The chance of a person with alcohol addiction developing a dual diagnosis is always possible. According to the 2014 National Survey on Drug Use and Health, out of the 20.2 million adults with a substance use disorder, 7.9 million had a co-occurring mental disorder.
Alcohol addiction (alcoholism) is a type of alcohol use disorder. Alcohol addiction is defined as a chronic illness, characterized by a person’s obsession and compulsion to drink alcohol, as well as their inability to stop drinking it, despite the negative effect it has on their life.
When an individual has both an alcohol use disorder and schizoaffective disorder, the coexistence is referred to as a co-occurring disorder, dual diagnosis, or comorbidity. With a dual diagnosis, the symptoms of each disorder often trigger symptoms of the other and may create a cycle of behavior that is not considered healthy, or consistent to a person’s character.
An individual might use alcohol in an attempt to reverse feelings of depression, or because they believe it will help them be more assertive in public situations. Using alcohol to cope with a mental illness puts some people at greater risk of developing alcohol dependence.
Get Help for Dual Diagnosis Addiction Today.
We are here to help you through every aspect of recovery.
Let us call you to learn more about our treatment options.
Some people may attach a stigma to drug and alcohol abuse, but when a person is suffering from alcohol addiction or mental illness, they need help. Even though initial alcohol use may have been a conscious decision, most people don’t develop an addiction to alcohol on purpose.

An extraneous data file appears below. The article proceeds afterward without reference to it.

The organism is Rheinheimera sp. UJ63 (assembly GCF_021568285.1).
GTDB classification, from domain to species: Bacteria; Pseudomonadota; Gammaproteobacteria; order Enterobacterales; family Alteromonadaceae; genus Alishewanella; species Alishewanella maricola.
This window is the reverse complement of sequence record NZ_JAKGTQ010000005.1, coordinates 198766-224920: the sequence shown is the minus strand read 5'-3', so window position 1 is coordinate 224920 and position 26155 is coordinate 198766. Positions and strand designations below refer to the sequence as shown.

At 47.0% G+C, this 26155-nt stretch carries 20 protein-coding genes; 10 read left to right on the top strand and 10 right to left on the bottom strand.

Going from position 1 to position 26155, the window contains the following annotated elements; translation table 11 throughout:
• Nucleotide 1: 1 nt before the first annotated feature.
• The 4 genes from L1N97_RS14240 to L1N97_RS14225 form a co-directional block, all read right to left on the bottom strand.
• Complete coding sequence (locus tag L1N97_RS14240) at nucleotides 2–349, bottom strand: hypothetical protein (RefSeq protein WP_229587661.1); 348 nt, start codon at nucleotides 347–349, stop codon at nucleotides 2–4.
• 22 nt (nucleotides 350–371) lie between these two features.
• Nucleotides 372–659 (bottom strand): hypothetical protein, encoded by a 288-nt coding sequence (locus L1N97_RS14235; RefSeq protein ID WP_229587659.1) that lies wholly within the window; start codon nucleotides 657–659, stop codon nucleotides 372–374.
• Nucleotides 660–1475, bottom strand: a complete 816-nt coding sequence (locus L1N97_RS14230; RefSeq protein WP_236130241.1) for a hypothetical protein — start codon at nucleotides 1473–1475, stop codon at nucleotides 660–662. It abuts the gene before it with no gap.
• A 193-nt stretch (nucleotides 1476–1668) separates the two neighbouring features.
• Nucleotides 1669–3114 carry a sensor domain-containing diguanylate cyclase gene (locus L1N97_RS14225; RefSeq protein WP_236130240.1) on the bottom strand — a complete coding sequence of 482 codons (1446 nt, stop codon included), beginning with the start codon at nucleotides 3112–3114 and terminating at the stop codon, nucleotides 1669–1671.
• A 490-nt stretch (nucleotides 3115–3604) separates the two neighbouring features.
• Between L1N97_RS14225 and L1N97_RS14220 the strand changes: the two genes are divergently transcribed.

Understanding Schizoaffective Disorder
Schizoaffective disorder is a major psychiatric disorder in which an individual experiences a combination of schizophrenic symptoms, and mood disorder symptoms. Schizophrenia symptoms may include psychosis, delusions, or hallucinations. Symptoms of mood disorders may include depression, mania, or panic.
Schizoaffective disorder is a somewhat rare, but treatable condition. An estimated one in every 200 people develops the schizoaffective disorder at some point in his or her life. People who suffer from this disorder may be affected in all aspects of daily living, including work, social relationships, and self-care skills.
Many people begin to show signs of schizoaffective disorder in their late teens and early adulthood. Some people may be more at risk of developing this disorder due to certain environmental and genetic factors. For instance, if a person has a parent who suffers from schizoaffective disorder, that person may be more likely to develop the disorder.
Taking mind-altering and psychoactive drugs may also contribute to schizoaffective disorder.
Schizoaffective disorder may vary from one person to another. This disorder is not as well-studied, or as well-defined, as other mental health conditions like depression, or obsessive-compulsive disorder.
Some of the most common symptoms of schizoaffective disorder are:
- depression, sadness, or hopelessness
- hallucinations: seeing or hearing things that are not there
- delusions: having false beliefs despite evidence proving the contrary
- paranoia: thinking someone is trying to harm you
- disorganized speech that is not logical
- speaking so quickly that others cannot interrupt/understand you
- impaired academic, occupational, and social functioning
- social isolation
- lack of concern with hygiene or grooming
- a mood that is either too good, depressed, or irritable
- problems sleeping
- changes in appetite and energy
- problems with concentration
There are two types of schizoaffective disorder, bipolar type, and depressive type, and both include symptoms of schizophrenia.